appointments.
• When Secretary of State James Madison refused
  to give him the job, Marbury sued.
           Marbury v. Madison
• John Marshall ruled that the law under which
  Marbury sued was unconstitutional. This decision
  established the principle of judicial review.
• This principle states that the Supreme Court has
  the final say in interpreting the Constitution.
• By establishing judicial review, Marshall helped
  to create a lasting balance among the three
  branches of government.
        Check for Understanding

 A ask B: How did Marshall
 rule in Marbury v. Madison?

In Marbury v. Madison, Marshall
 ruled that the law under which
       Marbury sued was
  unconstitutional, so Marbury
 did not get his appointment as
             a judge.

 Be sure to re-state the question in your response!
     Check for Understanding

   B ask A: What does it mean to declare
       that a law is unconstitutional?


    Declaring a law unconstitutional
   means that the law contradicts the
     principles of the Constitution.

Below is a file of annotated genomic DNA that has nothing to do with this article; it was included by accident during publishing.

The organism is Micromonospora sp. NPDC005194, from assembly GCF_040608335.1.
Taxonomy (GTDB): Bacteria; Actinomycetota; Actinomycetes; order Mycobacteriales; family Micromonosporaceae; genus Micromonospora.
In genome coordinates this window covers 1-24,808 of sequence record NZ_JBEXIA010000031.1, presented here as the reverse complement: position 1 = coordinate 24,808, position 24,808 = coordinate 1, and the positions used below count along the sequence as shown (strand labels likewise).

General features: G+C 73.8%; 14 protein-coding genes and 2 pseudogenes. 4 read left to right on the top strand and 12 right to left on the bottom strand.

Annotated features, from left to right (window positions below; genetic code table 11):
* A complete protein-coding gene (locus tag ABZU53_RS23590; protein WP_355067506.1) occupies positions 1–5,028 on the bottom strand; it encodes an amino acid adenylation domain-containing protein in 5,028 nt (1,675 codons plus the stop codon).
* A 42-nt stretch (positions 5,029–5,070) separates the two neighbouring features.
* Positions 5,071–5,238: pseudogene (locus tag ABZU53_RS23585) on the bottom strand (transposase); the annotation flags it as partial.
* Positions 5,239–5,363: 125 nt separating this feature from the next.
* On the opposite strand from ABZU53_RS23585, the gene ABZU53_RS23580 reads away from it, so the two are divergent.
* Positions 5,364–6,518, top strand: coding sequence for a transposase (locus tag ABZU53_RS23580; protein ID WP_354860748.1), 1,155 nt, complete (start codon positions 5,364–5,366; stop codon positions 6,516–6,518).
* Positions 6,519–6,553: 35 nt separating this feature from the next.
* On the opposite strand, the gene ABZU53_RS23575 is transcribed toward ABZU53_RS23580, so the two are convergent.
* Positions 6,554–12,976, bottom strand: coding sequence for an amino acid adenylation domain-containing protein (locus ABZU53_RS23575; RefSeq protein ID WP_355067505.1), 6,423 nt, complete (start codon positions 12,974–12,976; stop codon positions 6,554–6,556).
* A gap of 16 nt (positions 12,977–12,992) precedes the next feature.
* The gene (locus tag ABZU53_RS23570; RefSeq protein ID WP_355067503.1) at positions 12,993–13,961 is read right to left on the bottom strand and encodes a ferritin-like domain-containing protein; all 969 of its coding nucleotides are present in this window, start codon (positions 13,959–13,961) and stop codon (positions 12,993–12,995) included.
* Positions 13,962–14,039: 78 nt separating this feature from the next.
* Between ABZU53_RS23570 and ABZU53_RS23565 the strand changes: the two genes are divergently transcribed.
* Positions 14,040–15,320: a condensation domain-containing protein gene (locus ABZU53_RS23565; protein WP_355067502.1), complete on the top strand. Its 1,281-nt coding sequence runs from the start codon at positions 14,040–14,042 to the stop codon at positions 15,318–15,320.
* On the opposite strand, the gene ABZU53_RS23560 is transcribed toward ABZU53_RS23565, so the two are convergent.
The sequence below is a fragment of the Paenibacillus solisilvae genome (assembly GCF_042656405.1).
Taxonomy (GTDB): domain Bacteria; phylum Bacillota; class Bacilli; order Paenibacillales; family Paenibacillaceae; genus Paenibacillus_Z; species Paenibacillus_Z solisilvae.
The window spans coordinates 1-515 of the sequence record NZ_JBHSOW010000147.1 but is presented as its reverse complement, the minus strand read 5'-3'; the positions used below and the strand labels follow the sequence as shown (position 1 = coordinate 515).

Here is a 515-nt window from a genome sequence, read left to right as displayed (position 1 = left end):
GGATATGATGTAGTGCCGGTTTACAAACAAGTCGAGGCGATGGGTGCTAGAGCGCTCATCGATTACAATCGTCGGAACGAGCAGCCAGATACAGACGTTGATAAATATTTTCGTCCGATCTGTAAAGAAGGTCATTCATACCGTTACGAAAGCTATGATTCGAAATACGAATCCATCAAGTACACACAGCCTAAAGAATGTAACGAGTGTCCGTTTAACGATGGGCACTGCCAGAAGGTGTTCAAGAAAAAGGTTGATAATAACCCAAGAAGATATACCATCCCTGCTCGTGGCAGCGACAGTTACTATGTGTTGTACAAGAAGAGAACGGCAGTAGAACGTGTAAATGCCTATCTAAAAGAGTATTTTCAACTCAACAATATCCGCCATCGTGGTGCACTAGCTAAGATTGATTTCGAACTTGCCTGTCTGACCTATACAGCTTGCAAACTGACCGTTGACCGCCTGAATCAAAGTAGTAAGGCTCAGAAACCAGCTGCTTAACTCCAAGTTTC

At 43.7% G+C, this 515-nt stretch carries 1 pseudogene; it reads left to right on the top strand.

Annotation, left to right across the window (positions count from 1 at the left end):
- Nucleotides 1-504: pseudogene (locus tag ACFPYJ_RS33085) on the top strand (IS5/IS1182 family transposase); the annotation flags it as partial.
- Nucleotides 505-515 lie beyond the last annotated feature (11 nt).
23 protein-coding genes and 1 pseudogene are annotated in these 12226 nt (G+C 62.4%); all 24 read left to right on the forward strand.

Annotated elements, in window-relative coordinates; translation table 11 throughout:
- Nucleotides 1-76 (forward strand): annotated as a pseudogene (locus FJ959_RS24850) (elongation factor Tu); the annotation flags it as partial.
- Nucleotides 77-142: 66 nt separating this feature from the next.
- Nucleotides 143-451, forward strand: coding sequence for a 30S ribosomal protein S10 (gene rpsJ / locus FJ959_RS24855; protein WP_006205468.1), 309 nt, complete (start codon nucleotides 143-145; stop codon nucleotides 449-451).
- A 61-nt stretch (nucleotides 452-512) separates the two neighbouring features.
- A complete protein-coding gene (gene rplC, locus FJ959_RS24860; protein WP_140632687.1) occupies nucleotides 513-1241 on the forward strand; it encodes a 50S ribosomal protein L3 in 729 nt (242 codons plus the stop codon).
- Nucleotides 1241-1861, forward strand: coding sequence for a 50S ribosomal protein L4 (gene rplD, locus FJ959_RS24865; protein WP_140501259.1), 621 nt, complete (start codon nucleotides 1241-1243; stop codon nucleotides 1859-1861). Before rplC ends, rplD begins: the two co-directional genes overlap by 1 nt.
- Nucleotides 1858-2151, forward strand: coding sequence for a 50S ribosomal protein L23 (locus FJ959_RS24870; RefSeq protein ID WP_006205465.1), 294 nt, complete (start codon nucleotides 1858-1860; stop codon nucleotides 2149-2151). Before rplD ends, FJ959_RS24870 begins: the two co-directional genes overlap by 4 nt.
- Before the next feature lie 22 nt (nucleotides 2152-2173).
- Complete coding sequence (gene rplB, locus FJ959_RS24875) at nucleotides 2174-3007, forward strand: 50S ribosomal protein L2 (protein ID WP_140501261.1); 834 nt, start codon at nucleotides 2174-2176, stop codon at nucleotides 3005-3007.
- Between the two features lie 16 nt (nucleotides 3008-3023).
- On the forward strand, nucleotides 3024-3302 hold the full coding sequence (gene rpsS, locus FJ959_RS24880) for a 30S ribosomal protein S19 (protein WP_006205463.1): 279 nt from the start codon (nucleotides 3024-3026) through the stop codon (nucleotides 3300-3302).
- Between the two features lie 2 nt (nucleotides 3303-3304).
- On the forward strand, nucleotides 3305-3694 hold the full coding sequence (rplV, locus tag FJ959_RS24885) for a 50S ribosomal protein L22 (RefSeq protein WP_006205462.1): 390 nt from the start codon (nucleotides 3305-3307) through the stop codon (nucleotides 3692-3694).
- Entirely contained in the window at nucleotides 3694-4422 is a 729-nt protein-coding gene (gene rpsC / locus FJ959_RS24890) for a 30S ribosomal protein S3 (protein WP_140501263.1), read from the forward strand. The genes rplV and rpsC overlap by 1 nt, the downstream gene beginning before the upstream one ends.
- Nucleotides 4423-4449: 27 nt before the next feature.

Be sure to re-state the question in your response!
Get your whiteboards
 and markers ready!
4. Why was John Marshall’s decision
in Marbury v. Madison so important?
A. It gave the Supreme Court the power of
   judicial review.
B. It determined the outcome of the election
   of 1800.
C. It increased the number of federal judges,
   allowing President John Adams to fill most
   of the new posts with Federalists.
D. It gave Congress the constitutional
   authority to settle eminent domain
   questions.
 5. How did the principle of judicial
review change the Supreme Court?
A. It changed the process by which the
   Senate consents to new Supreme Court
   appointments.
B. It changed the process by which the
   Supreme Court hears appeals.
C. It established the Supreme Court's
   power to declare a law unconstitutional.
D. It confirmed the power the Supreme
   Court has to try impeachment cases.